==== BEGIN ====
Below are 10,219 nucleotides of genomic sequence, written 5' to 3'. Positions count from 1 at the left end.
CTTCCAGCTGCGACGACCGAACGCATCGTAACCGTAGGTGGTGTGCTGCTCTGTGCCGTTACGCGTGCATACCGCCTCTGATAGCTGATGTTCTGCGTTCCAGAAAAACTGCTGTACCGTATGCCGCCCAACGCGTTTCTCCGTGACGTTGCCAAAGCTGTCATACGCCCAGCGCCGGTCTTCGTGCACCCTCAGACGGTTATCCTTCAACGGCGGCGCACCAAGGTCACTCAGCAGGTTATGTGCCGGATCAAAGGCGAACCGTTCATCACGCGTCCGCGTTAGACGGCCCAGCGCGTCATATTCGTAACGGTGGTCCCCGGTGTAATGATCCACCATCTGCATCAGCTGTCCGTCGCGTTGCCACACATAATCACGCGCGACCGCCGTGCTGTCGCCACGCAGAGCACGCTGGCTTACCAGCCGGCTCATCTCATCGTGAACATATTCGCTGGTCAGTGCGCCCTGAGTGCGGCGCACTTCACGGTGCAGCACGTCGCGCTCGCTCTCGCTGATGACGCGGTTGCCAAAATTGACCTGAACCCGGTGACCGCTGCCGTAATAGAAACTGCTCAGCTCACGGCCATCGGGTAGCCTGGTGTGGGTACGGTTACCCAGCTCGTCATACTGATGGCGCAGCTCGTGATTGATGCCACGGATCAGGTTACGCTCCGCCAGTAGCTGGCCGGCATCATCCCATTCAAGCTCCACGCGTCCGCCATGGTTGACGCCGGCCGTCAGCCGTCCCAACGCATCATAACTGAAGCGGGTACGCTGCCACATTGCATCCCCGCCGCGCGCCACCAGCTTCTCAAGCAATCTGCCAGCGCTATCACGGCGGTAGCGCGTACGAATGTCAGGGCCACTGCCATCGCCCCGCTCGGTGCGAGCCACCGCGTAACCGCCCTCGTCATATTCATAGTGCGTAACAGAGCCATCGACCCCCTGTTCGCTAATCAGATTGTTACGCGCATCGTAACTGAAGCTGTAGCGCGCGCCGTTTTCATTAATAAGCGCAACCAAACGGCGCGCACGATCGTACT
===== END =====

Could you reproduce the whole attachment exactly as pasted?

Below are 10,219 nucleotides of genomic sequence, written 5' to 3'. Positions count from 1 at the left end.
CTTCCAGCTGCGACGACCGAACGCATCGTAACCGTAGGTGGTGTGCTGCTCTGTGCCGTTACGCGTGCATACCGCCTCTGATAGCTGATGTTCTGCGTTCCAGAAAAACTGCTGTACCGTATGCCGCCCAACGCGTTTCTCCGTGACGTTGCCAAAGCTGTCATACGCCCAGCGCCGGTCTTCGTGCACCCTCAGACGGTTATCCTTCAACGGCGGCGCACCAAGGTCACTCAGCAGGTTATGTGCCGGATCAAAGGCGAACCGTTCATCACGCGTCCGCGTTAGACGGCCCAGCGCGTCATATTCGTAACGGTGGTCCCCGGTGTAATGATCCACCATCTGCATCAGCTGTCCGTCGCGTTGCCACACATAATCACGCGCGACCGCCGTGCTGTCGCCACGCAGAGCACGCTGGCTTACCAGCCGGCTCATCTCATCGTGAACATATTCGCTGGTCAGTGCGCCCTGAGTGCGGCGCACTTCACGGTGCAGCACGTCGCGCTCGCTCTCGCTGATGACGCGGTTGCCAAAATTGACCTGAACCCGGTGACCGCTGCCGTAATAGAAACTGCTCAGCTCACGGCCATCGGGTAGCCTGGTGTGGGTACGGTTACCCAGCTCGTCATACTGATGGCGCAGCTCGTGATTGATGCCACGGATCAGGTTACGCTCCGCCAGTAGCTGGCCGGCATCATCCCATTCAAGCTCCACGCGTCCGCCATGGTTGACGCCGGCCGTCAGCCGTCCCAACGCATCATAACTGAAGCGGGTACGCTGCCACATTGCATCCCCGCCGCGCGCCACCAGCTTCTCAAGCAATCTGCCAGCGCTATCACGGCGGTAGCGCGTACGAATGTCAGGGCCACTGCCATCGCCCCGCTCGGTGCGAGCCACCGCGTAACCGCCCTCGTCATATTCATAGTGCGTAACAGAGCCATCGACCCCCTGTTCGCTAATCAGATTGTTACGCGCATCGTAACTGAAGCTGTAGCGCGCGCCGTTTTCATTAATAAGCGCAACCAAACGGCGCGCACGATCGTACT